But, again, it’s also understandable why the backers themselves wouldn’t find this convincing. Julian has employees and a family to take care of, but many of us have families too, and we wouldn’t want to sacrifice their security just to play a game, even if Phoenix Point turns out to be awesome. Remember, Epic Games has some pretty severe security issues, even worse than steam, and that’s saying quite a lot. I remember when I played Paragon a while back, I used to get emails like every day saying my Epic account was compromised or something similar. So no matter how much Julian says this deal with Epic is good for his team and his family, most of us don’t want to risk our personal information getting stolen and inconveniencing our own families that way thanks to Epic. And that’s not even going into all the other shady things it’s associated with, such as the rather oppressive government of China (through the Chinese company Tencent holding much of its stock), and so on.
I’m not going to go into a long debate into the subject here—though I haven’t asked for a refund, my sympathies are with the folks who are displeased. Rather, I’m going to use this incident to discuss what I believe are broader, deeper issues with crowdfunding at least certain kinds of videogames as a whole.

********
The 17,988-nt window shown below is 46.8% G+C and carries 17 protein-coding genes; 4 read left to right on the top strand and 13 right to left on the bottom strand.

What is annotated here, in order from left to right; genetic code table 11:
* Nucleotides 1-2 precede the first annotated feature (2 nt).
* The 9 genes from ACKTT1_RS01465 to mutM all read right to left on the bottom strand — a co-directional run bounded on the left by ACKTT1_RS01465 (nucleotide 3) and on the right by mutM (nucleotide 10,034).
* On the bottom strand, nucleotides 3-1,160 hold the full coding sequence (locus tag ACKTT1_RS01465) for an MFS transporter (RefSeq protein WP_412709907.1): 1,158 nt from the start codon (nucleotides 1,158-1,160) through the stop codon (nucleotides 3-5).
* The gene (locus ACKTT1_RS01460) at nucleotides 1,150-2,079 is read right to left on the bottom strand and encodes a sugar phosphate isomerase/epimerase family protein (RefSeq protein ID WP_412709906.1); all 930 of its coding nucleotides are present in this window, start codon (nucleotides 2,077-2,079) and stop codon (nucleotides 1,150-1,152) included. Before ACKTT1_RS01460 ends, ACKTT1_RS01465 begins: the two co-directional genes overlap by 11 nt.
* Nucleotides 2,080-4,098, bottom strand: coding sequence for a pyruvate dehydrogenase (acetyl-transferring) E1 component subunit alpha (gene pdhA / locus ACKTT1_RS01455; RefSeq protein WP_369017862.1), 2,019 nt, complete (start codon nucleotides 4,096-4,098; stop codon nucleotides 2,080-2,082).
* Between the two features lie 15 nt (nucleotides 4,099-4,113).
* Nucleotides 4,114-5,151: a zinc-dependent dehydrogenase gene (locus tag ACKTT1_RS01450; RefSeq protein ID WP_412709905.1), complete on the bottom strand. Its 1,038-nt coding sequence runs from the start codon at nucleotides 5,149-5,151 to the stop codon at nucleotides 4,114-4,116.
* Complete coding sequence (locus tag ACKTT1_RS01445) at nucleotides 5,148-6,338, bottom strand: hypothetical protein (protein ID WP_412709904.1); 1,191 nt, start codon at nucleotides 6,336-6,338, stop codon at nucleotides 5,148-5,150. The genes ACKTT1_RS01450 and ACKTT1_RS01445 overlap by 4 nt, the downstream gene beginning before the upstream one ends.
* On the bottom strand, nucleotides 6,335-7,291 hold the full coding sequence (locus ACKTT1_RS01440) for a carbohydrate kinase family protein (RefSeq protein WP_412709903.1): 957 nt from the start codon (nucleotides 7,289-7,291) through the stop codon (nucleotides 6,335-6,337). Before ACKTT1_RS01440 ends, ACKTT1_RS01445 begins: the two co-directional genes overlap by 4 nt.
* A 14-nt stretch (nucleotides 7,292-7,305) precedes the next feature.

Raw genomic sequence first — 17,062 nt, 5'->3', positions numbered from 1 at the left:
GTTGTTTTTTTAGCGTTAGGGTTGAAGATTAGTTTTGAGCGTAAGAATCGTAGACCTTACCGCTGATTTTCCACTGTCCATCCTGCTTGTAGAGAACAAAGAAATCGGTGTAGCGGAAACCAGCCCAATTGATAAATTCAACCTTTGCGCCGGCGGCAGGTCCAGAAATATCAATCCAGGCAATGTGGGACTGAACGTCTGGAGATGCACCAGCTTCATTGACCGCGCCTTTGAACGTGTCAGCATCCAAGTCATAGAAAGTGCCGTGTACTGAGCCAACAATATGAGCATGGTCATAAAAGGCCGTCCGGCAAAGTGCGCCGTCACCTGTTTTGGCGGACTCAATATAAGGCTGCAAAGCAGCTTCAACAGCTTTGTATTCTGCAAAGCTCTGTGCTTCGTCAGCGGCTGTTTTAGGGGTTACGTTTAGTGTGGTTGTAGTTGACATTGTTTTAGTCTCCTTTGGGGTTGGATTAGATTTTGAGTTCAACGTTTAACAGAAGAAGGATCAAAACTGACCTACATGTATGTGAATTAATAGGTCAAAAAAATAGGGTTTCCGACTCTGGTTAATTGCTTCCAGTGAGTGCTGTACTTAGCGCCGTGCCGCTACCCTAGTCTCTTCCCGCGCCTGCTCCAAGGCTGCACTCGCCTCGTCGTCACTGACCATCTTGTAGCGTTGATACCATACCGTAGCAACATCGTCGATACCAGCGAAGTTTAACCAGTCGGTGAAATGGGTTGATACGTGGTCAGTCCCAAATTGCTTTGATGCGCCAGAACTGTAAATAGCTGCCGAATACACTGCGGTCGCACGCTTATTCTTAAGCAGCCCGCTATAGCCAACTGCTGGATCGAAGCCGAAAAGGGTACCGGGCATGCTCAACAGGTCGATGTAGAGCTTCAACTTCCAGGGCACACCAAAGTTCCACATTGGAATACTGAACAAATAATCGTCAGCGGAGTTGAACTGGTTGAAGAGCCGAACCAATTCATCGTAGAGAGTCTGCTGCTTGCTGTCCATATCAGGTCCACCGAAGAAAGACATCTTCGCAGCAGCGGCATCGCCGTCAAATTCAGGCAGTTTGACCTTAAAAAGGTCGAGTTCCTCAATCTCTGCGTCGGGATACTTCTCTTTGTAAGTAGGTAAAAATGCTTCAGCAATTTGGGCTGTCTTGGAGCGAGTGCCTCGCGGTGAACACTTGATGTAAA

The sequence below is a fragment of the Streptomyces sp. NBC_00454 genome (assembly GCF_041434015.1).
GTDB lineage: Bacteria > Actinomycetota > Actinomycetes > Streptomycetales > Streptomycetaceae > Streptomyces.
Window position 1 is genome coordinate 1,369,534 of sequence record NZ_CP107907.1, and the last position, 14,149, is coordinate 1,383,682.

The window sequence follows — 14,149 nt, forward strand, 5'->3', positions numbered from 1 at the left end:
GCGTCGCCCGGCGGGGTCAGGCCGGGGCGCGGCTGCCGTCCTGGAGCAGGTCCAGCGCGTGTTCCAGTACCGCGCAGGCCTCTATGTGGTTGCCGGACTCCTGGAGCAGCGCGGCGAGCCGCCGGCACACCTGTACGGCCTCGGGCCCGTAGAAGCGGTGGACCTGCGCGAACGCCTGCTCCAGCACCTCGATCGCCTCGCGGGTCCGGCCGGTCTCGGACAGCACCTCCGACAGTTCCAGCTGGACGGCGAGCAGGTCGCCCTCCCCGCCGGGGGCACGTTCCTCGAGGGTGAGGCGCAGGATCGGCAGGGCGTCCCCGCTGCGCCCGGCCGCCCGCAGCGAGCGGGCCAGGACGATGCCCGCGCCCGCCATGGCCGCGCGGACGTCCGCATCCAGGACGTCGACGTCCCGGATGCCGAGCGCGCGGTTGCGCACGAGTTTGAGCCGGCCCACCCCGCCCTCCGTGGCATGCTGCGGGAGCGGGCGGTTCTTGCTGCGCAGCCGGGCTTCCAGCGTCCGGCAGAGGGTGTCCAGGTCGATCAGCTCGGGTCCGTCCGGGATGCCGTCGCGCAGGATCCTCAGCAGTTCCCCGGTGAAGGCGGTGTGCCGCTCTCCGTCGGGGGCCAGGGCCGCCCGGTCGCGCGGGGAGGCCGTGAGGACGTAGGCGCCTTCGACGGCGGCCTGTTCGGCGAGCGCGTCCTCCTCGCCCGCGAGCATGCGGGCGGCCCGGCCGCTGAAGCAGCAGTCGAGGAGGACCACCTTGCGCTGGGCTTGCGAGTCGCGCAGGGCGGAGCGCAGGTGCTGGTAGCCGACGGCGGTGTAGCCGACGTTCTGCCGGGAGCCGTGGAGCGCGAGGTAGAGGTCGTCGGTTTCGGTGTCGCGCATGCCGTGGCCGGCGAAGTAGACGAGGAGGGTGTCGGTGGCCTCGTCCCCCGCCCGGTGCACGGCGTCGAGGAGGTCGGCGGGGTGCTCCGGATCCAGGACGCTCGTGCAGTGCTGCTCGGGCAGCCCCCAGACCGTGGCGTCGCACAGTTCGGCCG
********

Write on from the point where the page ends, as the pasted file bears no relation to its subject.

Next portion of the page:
Phoenix Point was what I deem a “Nostalgiastarter.” This word, as you can tell, is a portmanteau of “Nostalgia” and “Kickstarter”—even though Phoenix Point was based on Fig, Kickstarter is the most popular crowdfunding platform, and the word is often used to refer to crowdfunders generally. So, what do I mean with the ‘Nostalgia?’ part of that?
Well, in the last few years, there have been several high-profile crowdfunding campaigns that have marketed themselves primarily by being the brainchildren of industry veterans who created or were influential in beloved video game franchises from the 80s or 90s. The primary attraction for these crowdfunding campaigns—which often managed to make a great deal of money—was being made by these famous veteran creators, supposedly giving them an opportunity to make new games for fans who loved the old 80s and 90s franchises, that would capture the old magic with modern technology.